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Modem cum Router + Wireless Router + Computer / Router Setting + Port Forwarding


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I'm using a adsl modem with my wireless router. I need to do the following:

1) What Port is needed to be forwarded for better speed?

2) Which IP do I forward to?

3) Do i config port forwarding on the Modem? (My Modem is a Modem cum Router) or

4) Do i config on my Wireless Router?

Confused Mage


IP Addess:





//Wireless Router//

Local IP is


Internet IP Address:

Subnet Mask:

Default Gateway:

Static DNS:

//My Computer//

IP Address: is

Subnet Mask:

Default Gateway:



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You choose your own BitComet listen port. It doesn't matter which one you choose, they are all equal, but we recommend that you avoid possible conflict by picking one in the 40000-65535 range because these are all "spoken for" by one application or another -- most of which you will never use. So pick a port. Throw dice, flip darts, spin coins, whatever. Got your port picked?

Good. Now THAT port will be blocked by your router's built-in firewall unless you tell it otherwise. So tell it otherwise, let that port through.

Hmm, it wants one particular IP address to forward the port to. It won't forward unless you give it a specific IP. This is for security. If it just opened the port for everything connected to it, that would be a potential hazard, so it should be opened only to the IP address of the connected computer that is expecting to handle traffic on that port.

That IP address would be the IP of your computer.

In the default configuration for your computer and your router, the computer asks for and gets its IP address from the router. That address is dynamic: it changes. If you've got the port forwarded to your current IP address, and then that IP address changes, this port is no longer forwarded to your computer. It's forwarded to whatever OTHER computer on your LAN happens to be assigned that IP (so that computer's got an open port it isn't aware of), or if nobody gets that IP, then the traffic doesn't go anywhere and is dropped by the router because there's nobody to send it to. Meanwhile, your remote connections can't get to you any longer and your speed goes way down.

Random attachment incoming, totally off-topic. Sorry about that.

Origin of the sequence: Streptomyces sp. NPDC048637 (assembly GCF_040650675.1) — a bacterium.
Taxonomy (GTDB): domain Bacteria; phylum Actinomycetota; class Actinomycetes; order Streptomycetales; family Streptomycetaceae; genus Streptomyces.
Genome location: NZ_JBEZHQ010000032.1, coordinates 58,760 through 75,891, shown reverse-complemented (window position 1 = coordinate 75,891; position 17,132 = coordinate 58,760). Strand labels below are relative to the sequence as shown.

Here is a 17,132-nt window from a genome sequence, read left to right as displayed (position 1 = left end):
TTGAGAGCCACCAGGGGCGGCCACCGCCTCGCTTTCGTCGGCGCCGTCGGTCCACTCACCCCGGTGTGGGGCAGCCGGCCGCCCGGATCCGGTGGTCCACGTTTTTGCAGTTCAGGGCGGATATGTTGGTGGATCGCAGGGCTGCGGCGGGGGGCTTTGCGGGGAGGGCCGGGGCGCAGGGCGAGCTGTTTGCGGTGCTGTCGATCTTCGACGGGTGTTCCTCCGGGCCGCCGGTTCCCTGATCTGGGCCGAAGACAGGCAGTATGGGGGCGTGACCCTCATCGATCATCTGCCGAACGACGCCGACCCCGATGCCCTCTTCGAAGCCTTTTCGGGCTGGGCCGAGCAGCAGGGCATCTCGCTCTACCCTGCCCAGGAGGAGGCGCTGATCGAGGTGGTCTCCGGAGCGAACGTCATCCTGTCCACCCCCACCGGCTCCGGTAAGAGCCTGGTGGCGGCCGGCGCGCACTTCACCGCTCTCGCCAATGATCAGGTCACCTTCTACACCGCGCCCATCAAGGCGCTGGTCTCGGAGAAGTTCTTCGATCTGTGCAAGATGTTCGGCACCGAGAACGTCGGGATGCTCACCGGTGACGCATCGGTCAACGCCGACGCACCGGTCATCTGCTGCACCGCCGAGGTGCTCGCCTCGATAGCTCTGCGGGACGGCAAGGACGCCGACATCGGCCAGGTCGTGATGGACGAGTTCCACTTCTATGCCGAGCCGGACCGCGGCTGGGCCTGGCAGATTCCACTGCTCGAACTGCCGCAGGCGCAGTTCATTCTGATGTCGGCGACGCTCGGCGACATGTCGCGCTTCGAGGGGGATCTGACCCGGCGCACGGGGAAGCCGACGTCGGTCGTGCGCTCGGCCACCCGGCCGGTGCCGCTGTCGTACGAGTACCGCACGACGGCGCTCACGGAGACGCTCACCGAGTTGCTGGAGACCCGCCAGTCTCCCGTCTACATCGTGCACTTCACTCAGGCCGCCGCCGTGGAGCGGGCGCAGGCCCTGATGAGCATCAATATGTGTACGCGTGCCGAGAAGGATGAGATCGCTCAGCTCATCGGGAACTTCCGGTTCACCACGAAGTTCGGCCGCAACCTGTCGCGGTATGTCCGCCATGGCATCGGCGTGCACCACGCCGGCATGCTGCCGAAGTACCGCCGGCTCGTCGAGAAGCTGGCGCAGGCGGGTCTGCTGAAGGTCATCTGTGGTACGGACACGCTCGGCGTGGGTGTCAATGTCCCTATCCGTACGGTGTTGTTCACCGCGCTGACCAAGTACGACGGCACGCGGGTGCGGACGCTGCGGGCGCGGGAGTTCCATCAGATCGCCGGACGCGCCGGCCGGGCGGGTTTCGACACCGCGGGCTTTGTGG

So getting a dynamic IP from the router is not a good idea here. Instead you need to establish a static IP, one that your router can handle, one that's outside the range of the addresses it tries to assign dynamically. Since it tries to assign its entire block dynamically, you simply reduce the range or size, of the dynamic pool. Give it maybe one or two dynamic addresses to be used by other computers or visiting laptops or whatever, depending on your needs. All of the rest of the range will be available as static addresses, so pick one of those and configure your computer to use it. Make very sure that no other device on your LAN has the same IP.

If your modem has a built-in firewall, and your wireless router has a firewall, how many firewalls do you need? Each one of them will block traffic, no matter what the status of the others is. It's like a bunch of gates, and only one of them has to be closed to block all the traffic, so it doesn't help that the others are open.

What else besides the router connects directly to the modem? Nothing? Then you don't need the modem's firewall, you can use the router's firewall only (because every computer on your LAN is behind it), and disable the modem's firewall. Or you can do it vice-versa. The objective is to make sure every computer is behind a firmware firewall; and to save headaches, that there's only one firewall to manage.

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